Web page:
Driving In Thailand

It is important to be aware of the cultural differences involved when driving in Thailand. Below is a general account of Thai standards and procedures on the road that will help save you potential stress and confusion.


There is a good network of well maintained highways and roads between major towns and most of the north-south route is dual carriageway. Road signs follow international standards and are in both English and Thai and motorists drive on the left hand side of the road.

Heavy trucks dominate the roads at night so night driving is not usually recommended as truck drivers in Thailand have little respect for cars.

Outside of the major towns and around resort areas driving is both a safe and enjoyable experience.

Bangkok has a very poor reputation for traffic conditions as the city is very overcrowded with traffic so if you are unfamiliar with the city it makes it very difficult. Thai people are very calm and do not show anger and take offence by other people showing it so drivers are usually well mannered and polite but traffic directions and entry and exit locations often change during the day but they are seldom advised by signs and none are in English.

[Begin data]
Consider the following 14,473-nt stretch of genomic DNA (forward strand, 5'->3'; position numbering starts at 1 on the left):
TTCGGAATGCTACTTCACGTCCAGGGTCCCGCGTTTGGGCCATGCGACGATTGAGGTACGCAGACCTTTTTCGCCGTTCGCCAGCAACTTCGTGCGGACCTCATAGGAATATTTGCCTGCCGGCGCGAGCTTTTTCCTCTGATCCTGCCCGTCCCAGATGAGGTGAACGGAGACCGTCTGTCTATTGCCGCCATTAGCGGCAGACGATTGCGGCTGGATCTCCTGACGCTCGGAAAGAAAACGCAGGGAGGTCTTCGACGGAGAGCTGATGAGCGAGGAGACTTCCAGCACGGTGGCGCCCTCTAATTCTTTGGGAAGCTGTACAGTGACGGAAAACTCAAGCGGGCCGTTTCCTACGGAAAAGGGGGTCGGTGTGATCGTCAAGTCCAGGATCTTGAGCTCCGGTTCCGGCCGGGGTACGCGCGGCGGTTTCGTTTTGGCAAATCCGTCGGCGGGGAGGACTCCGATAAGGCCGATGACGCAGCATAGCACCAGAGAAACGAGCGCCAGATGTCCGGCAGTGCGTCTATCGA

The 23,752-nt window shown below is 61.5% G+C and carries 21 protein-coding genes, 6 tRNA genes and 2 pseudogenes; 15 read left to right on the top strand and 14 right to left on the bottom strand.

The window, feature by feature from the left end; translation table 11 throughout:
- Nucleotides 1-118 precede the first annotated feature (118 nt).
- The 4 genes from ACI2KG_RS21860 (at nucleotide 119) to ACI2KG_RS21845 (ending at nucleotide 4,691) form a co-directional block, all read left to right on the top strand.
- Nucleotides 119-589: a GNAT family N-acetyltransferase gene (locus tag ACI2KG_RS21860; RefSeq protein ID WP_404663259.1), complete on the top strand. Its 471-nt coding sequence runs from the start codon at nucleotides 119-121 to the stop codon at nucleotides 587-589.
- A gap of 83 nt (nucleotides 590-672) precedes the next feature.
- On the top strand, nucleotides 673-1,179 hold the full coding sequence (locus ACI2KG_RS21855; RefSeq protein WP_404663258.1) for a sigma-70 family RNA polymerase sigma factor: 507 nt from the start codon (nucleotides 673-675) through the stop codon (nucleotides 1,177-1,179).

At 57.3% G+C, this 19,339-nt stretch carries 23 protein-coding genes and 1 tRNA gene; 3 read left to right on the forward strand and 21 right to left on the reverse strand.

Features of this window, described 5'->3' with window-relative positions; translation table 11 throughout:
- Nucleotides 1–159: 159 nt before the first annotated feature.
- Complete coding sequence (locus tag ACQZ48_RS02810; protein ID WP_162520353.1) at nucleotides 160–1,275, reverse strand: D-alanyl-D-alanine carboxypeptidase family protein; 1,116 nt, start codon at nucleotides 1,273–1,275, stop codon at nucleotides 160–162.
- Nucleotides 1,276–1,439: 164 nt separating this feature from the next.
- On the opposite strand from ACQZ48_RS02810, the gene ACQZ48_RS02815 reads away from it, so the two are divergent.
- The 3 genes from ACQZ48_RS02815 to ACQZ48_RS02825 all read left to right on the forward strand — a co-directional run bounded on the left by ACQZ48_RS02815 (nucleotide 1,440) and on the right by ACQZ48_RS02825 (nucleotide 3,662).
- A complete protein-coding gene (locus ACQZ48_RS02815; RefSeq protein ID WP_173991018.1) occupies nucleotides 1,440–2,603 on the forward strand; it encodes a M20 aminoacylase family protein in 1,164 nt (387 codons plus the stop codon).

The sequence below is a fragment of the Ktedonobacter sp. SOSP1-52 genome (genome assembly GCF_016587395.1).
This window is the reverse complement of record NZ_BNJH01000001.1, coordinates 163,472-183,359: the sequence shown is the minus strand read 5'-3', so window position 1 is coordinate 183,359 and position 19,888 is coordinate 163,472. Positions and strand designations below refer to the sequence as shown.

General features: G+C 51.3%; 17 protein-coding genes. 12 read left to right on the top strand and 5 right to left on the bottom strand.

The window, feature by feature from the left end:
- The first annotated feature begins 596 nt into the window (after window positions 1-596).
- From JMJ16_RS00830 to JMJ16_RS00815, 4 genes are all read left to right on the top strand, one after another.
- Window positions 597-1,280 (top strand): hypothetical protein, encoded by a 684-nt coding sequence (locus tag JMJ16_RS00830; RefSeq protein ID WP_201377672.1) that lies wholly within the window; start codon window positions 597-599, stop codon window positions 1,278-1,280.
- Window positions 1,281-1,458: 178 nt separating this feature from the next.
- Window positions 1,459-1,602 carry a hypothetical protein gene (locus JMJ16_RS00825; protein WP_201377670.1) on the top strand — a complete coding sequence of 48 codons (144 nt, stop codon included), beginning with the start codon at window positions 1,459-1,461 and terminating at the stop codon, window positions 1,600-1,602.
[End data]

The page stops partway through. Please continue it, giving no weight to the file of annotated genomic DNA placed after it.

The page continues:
The maximum speed limit in cities and towns is 60km per hour and varies between 90 and 120km per hour on main and country road outside the city centres and the police apply regular speed checks. Seat belts are compulsory and drink drive laws apply which makes insurance invalid if drivers exceed the legal limit.

All kinds of fuel is readily available with petrol stations being in plentiful supply. Most of the larger ones will accept major international credit cards. In remote locations cash will be needed.

All drivers must hold a current, non-probationary licence either Thai or from their own country but if it is not Thai or English they must carry an English translation or an international driving licence. A valid passport must be carried at all times.
You will need a Thai driving licence as opposed to an international drivers licence once you have been in Thailand for more than 3 months.

If you get stopped by the police you will almost definitely get a fine of about B400, about £6, but if you are lucky it will be just B200, or £3. To get stopped you have done something wrong even if you don't know what it was! It is advisable to discreetly pay the money and never argue or lose your temper as it will cost your more.. Don’t expect a receipt for the money and you will never know if it is a genuine fine or whether it is being pocketed as a bribe.

When parking your car, never put your handbrake on (only where the car won't roll) and it is normal to double or triple park, therefore blocking other people in. If you find yourself blocked in, all you need do is simply push the other cars out the way!!
Never park in front of railings or a kurb which are painted red and white.


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